The hoaxer points out that Daily Maverick’s editor, Branko Brkic, was first offered the piece. “To his credit”, he writes, “he saw the nonsense for what it was and didn’t even reply.” But Brkic told me he doesn’t want to gloat, because the fear of making mistakes haunts him too.
When you receive dozens of unsolicited submissions and publish 10 or 20 feature-length articles every single day, with only a handful of staff and without much capital to support the enterprise, the pressure is on. Even the best editors are at risk of making errors of judgement. One can easily imagine a more sophisticated, less blatant piece making it past even a mindful and responsible editor. The damage to their credibility would do the country a disservice, since it weakens the critical institution of a free press against formidable opposition from the government and special interest groups.
However, while I understand the resentment, I’m not convinced by this line of thinking. After all, HuffPostSA merely needed to follow its own stated policies to catch this piece. Those are policies that any editor needs to apply, without fail, especially in a climate in which powerful organisations – not just anonymous hoaxers – make concerted attempts to discredit the media and get so-called “fake news” published to advance political narratives.
All journalists and editors should fear making mistakes. I do, all the time. This is healthy. It protects us, to some degree, from people who seek to subvert the media, such as the former Gupta PR firm, Bell Pottinger.
Yet no editor should fear being tested by bloggers or podcasters, whether they are well-intended or malicious. Only those who are negligent in basic editorial procedures and blinkered by ideology, both of which Pillay was, would get caught. Those are the failings they really should fear, if they wish to restore and sustain credibility in the media. If editors fail such a test as comprehensively as Pillay did, calling them out does the reading public a service.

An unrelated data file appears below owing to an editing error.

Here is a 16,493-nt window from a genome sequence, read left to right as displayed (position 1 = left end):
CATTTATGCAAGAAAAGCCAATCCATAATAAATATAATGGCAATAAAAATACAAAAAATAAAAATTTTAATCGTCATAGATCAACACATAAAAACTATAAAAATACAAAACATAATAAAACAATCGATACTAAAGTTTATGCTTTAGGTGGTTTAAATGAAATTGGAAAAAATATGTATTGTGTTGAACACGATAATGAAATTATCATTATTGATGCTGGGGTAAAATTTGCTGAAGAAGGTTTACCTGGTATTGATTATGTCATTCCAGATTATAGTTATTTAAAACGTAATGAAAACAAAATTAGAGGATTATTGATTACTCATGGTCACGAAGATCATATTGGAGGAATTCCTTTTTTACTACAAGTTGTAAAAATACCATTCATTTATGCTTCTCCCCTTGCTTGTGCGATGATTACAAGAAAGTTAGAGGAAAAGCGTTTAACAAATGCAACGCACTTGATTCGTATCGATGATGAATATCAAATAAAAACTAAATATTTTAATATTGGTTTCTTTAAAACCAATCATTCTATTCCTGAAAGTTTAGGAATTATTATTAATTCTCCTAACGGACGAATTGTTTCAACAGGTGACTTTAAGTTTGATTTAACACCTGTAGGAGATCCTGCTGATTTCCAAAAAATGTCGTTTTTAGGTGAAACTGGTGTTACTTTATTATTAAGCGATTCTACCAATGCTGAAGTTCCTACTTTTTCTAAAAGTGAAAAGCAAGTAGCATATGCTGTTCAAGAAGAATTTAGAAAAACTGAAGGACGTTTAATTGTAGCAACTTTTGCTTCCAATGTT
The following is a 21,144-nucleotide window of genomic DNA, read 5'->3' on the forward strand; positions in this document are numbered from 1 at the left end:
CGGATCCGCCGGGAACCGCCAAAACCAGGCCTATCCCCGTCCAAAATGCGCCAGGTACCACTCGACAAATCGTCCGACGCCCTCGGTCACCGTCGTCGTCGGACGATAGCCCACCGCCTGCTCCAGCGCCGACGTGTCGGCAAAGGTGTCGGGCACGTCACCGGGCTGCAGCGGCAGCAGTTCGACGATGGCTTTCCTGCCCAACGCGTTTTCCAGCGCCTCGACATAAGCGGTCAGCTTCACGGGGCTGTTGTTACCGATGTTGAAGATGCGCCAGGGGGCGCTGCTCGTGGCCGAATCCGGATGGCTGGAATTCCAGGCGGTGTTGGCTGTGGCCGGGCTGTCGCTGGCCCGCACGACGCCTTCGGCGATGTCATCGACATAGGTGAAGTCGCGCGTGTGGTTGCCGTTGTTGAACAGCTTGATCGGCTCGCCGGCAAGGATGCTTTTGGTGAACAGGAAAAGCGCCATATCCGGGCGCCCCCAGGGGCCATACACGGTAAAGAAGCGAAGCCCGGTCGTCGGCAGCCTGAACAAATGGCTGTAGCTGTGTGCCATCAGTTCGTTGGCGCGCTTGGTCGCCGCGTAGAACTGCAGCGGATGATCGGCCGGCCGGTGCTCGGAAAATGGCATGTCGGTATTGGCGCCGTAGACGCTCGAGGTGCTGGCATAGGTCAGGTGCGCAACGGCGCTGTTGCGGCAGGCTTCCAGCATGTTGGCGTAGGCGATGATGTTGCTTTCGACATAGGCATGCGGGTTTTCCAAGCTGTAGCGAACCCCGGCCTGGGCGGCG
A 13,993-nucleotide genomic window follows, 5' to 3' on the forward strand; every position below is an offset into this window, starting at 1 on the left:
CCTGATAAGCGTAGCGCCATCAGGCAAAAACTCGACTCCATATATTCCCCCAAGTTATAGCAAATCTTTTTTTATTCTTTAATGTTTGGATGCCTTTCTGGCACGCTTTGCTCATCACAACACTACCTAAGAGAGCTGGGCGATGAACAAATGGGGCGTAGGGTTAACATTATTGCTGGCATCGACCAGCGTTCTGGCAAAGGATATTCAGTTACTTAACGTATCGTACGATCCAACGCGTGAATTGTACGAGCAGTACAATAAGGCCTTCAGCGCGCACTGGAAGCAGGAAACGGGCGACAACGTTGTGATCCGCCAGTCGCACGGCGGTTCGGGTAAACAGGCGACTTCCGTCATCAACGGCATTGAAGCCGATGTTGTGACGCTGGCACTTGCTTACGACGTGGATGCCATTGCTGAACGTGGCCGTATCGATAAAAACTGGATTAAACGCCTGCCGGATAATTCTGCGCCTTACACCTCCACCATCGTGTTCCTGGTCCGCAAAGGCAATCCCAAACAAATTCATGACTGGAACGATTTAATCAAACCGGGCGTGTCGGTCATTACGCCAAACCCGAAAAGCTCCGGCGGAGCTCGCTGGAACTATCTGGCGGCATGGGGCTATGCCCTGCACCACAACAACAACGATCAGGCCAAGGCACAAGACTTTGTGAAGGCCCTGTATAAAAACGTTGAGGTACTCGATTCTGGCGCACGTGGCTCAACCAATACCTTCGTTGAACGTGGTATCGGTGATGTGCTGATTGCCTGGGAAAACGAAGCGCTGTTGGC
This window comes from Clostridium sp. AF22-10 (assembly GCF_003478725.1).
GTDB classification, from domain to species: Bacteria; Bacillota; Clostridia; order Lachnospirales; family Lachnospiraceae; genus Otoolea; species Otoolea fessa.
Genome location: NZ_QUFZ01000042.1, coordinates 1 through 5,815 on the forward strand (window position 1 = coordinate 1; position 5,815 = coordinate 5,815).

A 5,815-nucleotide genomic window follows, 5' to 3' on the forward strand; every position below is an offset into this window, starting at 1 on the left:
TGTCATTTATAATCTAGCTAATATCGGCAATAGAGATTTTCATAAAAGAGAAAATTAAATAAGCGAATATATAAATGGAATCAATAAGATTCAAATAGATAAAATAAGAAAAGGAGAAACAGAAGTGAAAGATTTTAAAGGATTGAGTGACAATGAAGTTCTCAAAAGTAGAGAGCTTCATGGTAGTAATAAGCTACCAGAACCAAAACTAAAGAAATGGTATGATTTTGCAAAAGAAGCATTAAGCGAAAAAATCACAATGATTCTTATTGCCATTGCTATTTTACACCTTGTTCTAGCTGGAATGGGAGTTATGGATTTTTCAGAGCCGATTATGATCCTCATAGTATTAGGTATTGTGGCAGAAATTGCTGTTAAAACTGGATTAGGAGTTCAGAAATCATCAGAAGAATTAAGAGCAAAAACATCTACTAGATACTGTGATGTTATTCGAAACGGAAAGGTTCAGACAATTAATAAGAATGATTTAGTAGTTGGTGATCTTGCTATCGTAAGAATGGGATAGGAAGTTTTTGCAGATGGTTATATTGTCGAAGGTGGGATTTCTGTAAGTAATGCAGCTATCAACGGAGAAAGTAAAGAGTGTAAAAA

So I support the calls for Pillay to resign. Not because she was hoodwinked by a blogger whose identity she didn’t confirm. That was merely a mistake. I believe her greater crime was that she was so enamoured with the radical ideology this phantom preached that she ignored every possible consideration – incorrect facts, racial divisiveness, unconstitutional remedies, extremist politics – that should have disqualified the post on its merits. She ignored basic principles of editorial integrity, including the HuffPostSA’s own stated guidelines.
Ironically, she confirmed the white right’s suspicions that one can write anything, however outrageous and offensive, as long as it targets white males. In her radical left-wing zeal, she gave ammunition to the radical right.
The Renegade Report and the anonymous hoaxer exposed the political bias and editorial incompetence at HuffPostSA. But it isn’t fair to say they damaged the credibility of HuffPostSA or the media in general. Pillay did this all by herself, especially when she wrote her defence of the hoax post. And she has done it before at the Mail & Guardian, which unlike HuffPostSA is a respected media organisation and a bastion of professional journalism.
Perhaps Media24 should offer the position to the far more experienced, principled and respected Ferial Haffajee. HuffPostSA would still just be a site full of amateur and unpaid bloggers, instead of professional, paid journalists. But with a real editor at the helm, perhaps their worst excesses might be curtailed (as, to his credit, Branko Brkic has more than once done with mine).
Clarification: After publication, Roman Cabanac sent me the following message: “My original message about ‘we are trolling the Huffington Post’ was made in error. My friend wrote the piece and unilaterally sent it without my knowledge. After I found out, we thought of doing more but the story got out of hand. DM
Mooning is considered a form of free speech in the United States.